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France to retaliate over British quarantine measures

They may have been looking forward to summer in the Dordogne or the Cote D’Azur after the rigours of lockdown at home, but it now looks as if British travellers to France will have to spend a good part of any holiday staring at four walls.

France has retaliated in kind after Britain announced a two-week quarantine for all new arrivals to the UK, including the French.

The French government said on Saturday it “regretted” Britain’s decision to introduce a 14-day quarantine for all travellers into the country from June 8 and has now imposed reciprocal measures.

The British decision to impose quarantine measures had already angered the travel industry and the French response will only compound its despair at the prospect of international travel being disrupted further.

Priti Patel, the Home Secretary, announced on Friday travellers entering the UK would have to self-isolate for 14 days or they could face a £1,000 fine. 

Passengers will be required to fill out an online contact form providing details of where they will spend their self-isolation.

If a person does not have suitable accommodation they will be required to stay in “facilities arranged by the government” at the person’s own expense.

It was confirmed France would not be exempt from the rules, despite reports earlier this week its citizens may not be forced to self-isolate. 

In response a spokesman for France’s Interior Minister said: “We take note of the British government’s decision and we regret it. France is ready to put in place a reciprocal measure as soon as the system comes into force on the British side.”

Unlike many other countries, Britain has until now carried out few tests and checks on visitors, with quarantine limited only to arrivals from China at the start of the outbreak.

Spain and Italy already have rules that mean international arrivals must self-isolate for two weeks, while Greece currently instructs arrivals to quarantine if they test positive for Covid-19.

Spain’s Prime Minister Pedro Sánchez said in his weekly Saturday televised address that “the entry of foreign tourists will restart in July in a safe manner”.

He added: “We will guarantee that tourists run no risks and will not present any risk to us. There is no opposition between health and business. Spanish tourism will have two new trademarks: environmental sustainability and health security.”

Germany imposed blanket quarantine for arrivals in April, although many regions of the country have since decided to ignore it.

As part of Britain’s quarantine regime, travellers will be asked to fill in a form with their contact information and health officials will perform spot checks to ensure they are complying with the measures. 

Road hauliers and medical officials will be exempt, while the common travel area with Ireland will be unaffected.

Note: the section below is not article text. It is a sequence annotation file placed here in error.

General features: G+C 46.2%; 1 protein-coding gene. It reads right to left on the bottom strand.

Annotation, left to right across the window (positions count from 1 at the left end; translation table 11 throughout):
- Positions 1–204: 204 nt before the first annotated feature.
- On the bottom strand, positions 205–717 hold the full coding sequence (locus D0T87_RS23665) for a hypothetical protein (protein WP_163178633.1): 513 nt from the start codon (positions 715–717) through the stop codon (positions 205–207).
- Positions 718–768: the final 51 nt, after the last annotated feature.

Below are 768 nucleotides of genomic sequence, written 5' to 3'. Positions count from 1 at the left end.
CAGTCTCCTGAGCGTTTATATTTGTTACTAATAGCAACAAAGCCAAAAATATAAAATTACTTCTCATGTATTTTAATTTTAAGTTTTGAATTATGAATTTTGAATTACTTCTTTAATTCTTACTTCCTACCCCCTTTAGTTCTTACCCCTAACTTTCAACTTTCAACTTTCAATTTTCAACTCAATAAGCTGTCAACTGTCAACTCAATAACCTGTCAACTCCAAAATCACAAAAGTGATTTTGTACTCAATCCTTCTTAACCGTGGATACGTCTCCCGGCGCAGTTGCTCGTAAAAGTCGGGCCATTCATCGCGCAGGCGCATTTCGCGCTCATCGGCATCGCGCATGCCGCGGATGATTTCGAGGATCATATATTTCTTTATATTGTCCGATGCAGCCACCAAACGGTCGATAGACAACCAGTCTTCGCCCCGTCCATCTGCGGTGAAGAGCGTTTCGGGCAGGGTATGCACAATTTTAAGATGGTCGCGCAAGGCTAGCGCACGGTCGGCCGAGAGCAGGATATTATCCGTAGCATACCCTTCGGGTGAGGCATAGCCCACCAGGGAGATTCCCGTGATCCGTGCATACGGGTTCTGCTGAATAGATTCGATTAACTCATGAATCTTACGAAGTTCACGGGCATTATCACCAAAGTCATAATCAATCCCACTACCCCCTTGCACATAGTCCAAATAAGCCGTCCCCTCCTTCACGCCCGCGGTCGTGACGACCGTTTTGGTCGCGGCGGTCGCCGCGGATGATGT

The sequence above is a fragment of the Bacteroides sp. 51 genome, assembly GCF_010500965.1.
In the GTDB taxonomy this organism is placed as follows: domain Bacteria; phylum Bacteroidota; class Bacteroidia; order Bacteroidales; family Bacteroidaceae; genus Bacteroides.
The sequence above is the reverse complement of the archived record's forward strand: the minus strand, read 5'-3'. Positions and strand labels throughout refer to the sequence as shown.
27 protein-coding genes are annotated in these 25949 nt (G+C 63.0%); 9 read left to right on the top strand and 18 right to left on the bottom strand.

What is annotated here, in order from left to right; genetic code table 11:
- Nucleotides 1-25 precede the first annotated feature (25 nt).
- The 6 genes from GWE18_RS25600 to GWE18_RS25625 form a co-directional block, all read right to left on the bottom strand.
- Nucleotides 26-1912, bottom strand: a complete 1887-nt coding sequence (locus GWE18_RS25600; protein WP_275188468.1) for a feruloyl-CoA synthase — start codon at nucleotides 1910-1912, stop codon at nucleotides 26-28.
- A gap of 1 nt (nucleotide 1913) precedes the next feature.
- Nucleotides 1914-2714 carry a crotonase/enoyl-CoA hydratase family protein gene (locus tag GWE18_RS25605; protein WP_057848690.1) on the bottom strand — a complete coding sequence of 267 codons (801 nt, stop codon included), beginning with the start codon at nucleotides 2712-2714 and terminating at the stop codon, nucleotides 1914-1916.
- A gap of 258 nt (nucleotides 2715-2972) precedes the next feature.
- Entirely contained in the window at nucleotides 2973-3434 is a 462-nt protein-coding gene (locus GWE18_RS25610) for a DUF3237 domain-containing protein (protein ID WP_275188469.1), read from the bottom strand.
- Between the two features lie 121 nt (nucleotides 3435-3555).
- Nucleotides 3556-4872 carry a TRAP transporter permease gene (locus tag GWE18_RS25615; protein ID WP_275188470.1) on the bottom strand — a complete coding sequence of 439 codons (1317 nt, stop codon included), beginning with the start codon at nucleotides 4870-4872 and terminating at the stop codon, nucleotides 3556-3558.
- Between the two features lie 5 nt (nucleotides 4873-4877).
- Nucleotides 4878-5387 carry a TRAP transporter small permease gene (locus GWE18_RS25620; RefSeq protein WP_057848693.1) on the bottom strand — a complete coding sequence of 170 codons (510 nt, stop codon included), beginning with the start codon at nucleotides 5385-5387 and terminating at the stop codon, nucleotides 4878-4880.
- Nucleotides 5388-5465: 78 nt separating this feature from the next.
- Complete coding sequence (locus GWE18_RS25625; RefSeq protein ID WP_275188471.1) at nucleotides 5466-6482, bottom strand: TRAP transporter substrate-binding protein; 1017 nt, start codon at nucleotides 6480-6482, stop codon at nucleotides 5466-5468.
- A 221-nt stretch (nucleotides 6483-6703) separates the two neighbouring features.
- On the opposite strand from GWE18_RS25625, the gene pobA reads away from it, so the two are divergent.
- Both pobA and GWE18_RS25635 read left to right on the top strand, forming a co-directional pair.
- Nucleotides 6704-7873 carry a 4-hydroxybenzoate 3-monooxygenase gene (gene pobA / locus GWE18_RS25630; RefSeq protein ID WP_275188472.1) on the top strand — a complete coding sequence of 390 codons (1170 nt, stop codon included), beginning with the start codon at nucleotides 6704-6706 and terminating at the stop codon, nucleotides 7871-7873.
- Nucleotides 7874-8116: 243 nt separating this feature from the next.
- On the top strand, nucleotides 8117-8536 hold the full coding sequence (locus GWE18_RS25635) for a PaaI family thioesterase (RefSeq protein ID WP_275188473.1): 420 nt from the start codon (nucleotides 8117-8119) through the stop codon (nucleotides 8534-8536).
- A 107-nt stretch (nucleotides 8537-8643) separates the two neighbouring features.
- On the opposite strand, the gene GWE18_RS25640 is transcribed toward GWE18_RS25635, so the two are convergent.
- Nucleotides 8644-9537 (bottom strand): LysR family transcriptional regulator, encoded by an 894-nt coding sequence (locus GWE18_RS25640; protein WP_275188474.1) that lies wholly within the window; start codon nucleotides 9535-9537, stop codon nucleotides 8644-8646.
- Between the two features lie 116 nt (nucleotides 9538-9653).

Britain’s quarantine measures will also not apply to people arriving from the island of Ireland.

Northern Ireland’s first minister, Arlene Foster, welcomed the exemption and described it as a “generous move by the UK government”.

She said it was something she hoped “the Republic of Ireland government will also implement as well so that we can make sure people can travel across the British Isles”.

The Irish government said on Friday that arriving into Ireland from overseas would be required to self-isolate for 14 days and must provide the government with their contact details by completing a Public Health Passenger Locator Form. People from Northern Ireland will have to fill out part of the form.

Ms Patel defended the move, stating: “We are not shutting down completely. We are not closing our borders. This is absolutely not about booking holidays. We want to avoid a second wave and that is absolutely vital.”

But the British Chambers of Commerce (BCC) said the quarantine plans were “deeply concerning” and could be avoided with strong safety measures.

BCC Director General Adam Marshall said. “This approach will damage international business and investor confidence at a time when it is vital to demonstrate that the UK can open for business safely.”

The airline industry has also been critical, warning they would have a damaging impact on the livelihood of thousands.

Ryanair and easyJet have outlined plans to restart some flights in coming months. But under the quarantine plan, Virgin Atlantic will not restart until August at the earliest.

Michael O’Leary, Ryanair’s chief executive, described the measures as “unenforceable and unpoliceable”.

Tim Alderslade, chief executive of industry body Airlines UK, said: “Introducing a quarantine at this stage makes no sense and will mean very limited international aviation at best. It is just about the worst thing government could do if their aim is to restart the economy.”

Source: Telegraph UK

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